Book shows prejudice in small state a century ago
by One-Minute Book Reviews by Laura Stevenson
Aug 04, 2016 | 2291 views | 0 0 comments | 112 112 recommendations | email to a friend | print
A partial parallel to Hamlet

Cat Winters, The Steep and Thorny Way.

Amulet Books, 2016.

Hanalee Denny’s African American father, Hank, has been hit by a car driven by 16-year-old Joe Adder, the preacher’s son, on Christmas Eve, 1921. A few hours later, Hank Denny dies in the care of Clyde Koning, the only doctor in the town of Elston, OR. Joe is convicted of manslaughter and sent to a penitentiary without being allowed to testify in his own defense.

Clyde Koning marries Hanalee’s white mother within months of the accident. Hanalee’s resentment is quiet until she sees her father’s ghost, who tells her to “stay away from the doc.” Then she vows revenge. Sound like Hamlet? It’s supposed to; the titles of the book and all of its chapters are quotes from the play.

While the Hamlet parallel adds literary flair to the book, it is at best inexact, for “Uncle Clyde” Koning turns out not to be the Claudius Hanalee expects. The villain of the play is the Oregon KKK, which, together with the eugenics movement, has slowly infiltrated the respectable families of Elston, and made some villagers determined to get rid not only of Hank Denny and his daughter, but Joe Adder, who, as a gay man, is threatened with legal sterilization.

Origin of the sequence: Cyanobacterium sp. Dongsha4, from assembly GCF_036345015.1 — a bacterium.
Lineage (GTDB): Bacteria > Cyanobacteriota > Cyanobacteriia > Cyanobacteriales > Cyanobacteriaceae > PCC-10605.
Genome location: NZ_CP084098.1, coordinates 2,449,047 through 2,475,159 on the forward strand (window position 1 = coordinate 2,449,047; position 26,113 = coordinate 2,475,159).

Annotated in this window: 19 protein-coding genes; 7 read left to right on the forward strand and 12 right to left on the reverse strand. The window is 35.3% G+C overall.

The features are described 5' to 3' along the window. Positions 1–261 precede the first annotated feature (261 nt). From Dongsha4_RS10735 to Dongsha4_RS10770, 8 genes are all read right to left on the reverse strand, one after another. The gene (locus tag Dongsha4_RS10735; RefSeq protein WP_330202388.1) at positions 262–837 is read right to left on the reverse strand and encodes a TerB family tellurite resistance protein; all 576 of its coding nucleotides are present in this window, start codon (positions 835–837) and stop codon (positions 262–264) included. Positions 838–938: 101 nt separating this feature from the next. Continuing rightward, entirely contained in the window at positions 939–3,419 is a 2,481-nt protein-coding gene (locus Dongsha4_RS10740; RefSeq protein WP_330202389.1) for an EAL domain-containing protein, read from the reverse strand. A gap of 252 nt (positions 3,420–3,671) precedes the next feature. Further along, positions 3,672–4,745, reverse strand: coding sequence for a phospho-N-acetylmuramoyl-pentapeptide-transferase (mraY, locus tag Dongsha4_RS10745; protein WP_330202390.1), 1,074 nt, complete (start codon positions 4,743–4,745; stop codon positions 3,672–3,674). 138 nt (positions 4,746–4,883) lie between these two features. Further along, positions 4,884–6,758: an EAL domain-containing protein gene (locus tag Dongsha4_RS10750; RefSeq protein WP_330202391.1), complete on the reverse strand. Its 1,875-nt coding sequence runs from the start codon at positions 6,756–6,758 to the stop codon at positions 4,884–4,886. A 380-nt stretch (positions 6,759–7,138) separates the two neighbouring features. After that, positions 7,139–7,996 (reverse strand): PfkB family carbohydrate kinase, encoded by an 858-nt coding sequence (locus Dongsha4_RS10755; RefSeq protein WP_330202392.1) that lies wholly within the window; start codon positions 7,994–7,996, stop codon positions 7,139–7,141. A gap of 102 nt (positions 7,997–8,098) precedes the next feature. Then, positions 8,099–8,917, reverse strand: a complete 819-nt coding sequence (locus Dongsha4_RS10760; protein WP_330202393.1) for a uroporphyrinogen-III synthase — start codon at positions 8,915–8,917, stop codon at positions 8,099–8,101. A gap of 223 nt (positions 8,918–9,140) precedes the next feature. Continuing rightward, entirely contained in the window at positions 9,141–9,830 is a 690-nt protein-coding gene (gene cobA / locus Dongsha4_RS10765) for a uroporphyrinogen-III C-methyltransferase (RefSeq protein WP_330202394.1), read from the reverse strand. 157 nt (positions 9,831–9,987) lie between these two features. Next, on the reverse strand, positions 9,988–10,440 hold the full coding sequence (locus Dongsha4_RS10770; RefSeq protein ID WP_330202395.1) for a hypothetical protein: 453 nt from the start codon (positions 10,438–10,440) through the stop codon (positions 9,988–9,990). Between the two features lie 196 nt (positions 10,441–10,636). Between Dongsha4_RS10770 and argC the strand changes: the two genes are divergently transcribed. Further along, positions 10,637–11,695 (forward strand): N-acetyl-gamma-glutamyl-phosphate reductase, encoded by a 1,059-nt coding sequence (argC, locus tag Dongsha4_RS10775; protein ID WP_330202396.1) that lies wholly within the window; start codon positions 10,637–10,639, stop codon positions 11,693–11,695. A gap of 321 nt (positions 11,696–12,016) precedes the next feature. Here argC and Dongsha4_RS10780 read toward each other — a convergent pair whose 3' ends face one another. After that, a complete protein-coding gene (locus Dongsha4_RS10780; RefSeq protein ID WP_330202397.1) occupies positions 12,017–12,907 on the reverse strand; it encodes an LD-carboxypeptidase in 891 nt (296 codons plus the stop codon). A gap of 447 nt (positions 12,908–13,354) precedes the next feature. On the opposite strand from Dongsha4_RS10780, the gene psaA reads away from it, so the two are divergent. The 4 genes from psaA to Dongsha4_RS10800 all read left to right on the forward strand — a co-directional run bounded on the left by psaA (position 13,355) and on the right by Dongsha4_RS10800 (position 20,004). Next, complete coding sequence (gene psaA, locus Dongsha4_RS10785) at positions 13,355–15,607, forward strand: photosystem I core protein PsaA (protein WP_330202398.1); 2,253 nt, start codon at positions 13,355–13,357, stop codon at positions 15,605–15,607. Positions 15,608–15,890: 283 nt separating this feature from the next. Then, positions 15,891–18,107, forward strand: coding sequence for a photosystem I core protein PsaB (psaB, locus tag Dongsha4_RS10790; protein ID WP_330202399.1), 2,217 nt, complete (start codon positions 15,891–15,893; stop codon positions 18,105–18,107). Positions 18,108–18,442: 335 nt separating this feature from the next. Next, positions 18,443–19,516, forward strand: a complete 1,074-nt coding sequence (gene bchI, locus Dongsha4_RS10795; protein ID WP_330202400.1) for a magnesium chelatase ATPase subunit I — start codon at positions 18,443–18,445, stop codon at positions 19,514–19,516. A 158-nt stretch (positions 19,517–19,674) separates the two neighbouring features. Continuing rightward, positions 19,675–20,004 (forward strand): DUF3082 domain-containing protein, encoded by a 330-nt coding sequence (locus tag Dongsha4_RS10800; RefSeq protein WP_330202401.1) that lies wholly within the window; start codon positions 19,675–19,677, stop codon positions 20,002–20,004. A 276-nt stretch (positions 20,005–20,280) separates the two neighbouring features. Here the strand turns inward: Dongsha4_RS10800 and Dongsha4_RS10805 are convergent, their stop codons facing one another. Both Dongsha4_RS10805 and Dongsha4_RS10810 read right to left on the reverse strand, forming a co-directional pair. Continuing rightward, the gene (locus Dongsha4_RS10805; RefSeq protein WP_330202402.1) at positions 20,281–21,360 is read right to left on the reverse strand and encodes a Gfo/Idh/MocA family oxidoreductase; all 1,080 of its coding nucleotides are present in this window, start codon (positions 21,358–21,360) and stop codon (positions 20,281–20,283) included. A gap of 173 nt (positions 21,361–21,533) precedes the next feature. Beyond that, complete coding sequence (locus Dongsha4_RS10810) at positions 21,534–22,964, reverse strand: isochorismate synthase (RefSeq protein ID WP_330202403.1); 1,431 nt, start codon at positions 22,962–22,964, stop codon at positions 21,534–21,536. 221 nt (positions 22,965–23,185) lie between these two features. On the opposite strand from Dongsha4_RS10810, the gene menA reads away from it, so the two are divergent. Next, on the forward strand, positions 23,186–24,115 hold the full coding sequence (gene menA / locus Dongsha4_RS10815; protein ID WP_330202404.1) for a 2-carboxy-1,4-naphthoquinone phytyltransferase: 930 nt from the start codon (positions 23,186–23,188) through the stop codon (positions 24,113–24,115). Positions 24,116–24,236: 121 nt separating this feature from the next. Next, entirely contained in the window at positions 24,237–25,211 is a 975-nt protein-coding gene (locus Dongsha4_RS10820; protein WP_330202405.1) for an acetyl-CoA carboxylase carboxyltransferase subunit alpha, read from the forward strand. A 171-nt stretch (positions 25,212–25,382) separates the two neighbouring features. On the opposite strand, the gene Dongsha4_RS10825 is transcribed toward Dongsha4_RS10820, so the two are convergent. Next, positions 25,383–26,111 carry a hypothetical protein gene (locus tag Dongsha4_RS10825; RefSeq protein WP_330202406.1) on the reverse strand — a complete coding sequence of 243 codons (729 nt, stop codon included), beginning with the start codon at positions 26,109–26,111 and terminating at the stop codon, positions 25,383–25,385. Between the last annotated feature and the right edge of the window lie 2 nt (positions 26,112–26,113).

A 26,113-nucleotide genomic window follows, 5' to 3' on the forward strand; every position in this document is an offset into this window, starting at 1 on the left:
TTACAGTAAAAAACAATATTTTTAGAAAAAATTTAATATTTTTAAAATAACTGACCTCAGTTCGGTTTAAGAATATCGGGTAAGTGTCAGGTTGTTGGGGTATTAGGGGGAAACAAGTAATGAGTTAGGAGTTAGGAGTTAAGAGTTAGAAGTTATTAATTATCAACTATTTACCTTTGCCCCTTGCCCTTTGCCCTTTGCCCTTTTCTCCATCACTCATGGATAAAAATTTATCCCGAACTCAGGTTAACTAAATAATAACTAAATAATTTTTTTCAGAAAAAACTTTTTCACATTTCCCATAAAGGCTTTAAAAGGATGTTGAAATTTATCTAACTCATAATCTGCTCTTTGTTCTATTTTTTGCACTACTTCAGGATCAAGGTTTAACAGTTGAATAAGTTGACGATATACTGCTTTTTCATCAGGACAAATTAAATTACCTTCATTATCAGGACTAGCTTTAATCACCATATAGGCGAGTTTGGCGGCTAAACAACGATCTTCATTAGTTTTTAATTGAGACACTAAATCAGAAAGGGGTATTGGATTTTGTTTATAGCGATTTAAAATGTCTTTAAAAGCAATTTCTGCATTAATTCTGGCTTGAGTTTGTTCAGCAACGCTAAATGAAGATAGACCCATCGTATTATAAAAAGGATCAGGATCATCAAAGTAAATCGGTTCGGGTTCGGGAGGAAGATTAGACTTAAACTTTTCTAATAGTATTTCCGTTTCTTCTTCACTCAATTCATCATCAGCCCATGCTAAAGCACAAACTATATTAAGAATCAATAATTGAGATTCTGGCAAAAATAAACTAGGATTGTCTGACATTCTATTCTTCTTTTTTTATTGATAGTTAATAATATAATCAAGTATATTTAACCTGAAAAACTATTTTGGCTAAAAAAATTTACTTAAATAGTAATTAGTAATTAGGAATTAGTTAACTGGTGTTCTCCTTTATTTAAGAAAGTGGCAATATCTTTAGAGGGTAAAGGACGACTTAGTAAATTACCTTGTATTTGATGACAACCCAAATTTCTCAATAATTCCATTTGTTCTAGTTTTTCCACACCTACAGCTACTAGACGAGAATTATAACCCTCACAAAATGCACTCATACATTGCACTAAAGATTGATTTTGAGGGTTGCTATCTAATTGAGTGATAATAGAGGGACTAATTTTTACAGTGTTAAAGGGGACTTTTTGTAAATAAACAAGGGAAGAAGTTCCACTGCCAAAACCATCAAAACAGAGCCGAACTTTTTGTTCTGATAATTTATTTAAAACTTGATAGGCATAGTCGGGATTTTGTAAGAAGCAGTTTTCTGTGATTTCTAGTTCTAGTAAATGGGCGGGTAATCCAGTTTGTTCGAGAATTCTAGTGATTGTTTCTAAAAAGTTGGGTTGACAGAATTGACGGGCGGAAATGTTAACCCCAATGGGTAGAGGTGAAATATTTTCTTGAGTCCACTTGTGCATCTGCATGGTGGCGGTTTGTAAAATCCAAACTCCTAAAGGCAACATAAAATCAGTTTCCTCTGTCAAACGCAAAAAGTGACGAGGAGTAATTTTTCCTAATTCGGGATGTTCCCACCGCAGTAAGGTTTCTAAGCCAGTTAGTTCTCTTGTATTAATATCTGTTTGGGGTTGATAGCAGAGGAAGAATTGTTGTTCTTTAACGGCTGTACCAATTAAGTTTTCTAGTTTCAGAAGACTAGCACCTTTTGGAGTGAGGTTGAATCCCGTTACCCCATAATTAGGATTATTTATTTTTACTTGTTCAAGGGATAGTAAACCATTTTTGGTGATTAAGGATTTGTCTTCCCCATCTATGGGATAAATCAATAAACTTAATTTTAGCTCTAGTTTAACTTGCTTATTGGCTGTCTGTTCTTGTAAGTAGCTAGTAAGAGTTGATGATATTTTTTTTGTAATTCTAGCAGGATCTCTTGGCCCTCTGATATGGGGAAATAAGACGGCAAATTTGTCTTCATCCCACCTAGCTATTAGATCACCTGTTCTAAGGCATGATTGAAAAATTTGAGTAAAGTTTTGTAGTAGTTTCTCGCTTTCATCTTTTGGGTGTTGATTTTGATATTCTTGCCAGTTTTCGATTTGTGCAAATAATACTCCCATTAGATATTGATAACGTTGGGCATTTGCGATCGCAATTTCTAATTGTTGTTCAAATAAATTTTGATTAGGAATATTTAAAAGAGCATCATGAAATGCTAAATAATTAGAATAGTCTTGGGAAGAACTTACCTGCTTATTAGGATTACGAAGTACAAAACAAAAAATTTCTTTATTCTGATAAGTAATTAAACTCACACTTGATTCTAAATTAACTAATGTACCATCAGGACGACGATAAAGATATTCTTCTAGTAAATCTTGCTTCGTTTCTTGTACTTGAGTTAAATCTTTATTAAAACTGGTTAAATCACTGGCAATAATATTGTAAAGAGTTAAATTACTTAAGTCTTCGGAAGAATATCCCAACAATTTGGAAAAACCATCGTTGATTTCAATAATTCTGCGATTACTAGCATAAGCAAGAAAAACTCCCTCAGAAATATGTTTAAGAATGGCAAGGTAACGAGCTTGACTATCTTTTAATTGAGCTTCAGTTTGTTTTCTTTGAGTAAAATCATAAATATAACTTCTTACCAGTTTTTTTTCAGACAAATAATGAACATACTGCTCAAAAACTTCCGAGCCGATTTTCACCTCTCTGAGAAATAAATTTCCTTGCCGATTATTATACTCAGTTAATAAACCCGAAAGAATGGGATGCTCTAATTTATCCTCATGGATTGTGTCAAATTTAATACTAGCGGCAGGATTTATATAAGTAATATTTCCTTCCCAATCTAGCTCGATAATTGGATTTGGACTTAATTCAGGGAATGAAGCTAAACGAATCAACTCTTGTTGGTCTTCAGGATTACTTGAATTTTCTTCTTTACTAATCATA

Working together in an uneasy truce, Joe (who is in hiding) and Hanalee discover the terrible truth about Hank Denny’s murder and plan an escape to Washington, where the law permits interracial marriage and tolerates people of all types. Whether they can be successful depends upon their courage – and, ironically, upon the stepfather Hanalee so deeply resents.

This is an interesting book for both literary and historical reasons.

Like Vermont, present-day Oregon is liberal in a way that disguises its history of tolerating eugenics and the KKK. Hanalee’s story reminds readers just how dark and terrifying that history was.

Hanalee, facing it, is a crack shot with the pistol she carries, but her real defense is her determination to be a lawyer who will work against laws that make bigotry and suspicion legal.

She is a well-drawn character, and though other characters in the book don’t match her depth, they are believable enough to remind us that passive acceptance of “the way things are” and refusal to believe that one’s longtime friends can be corrupted by an evil doctrine lead to horrible injustice.

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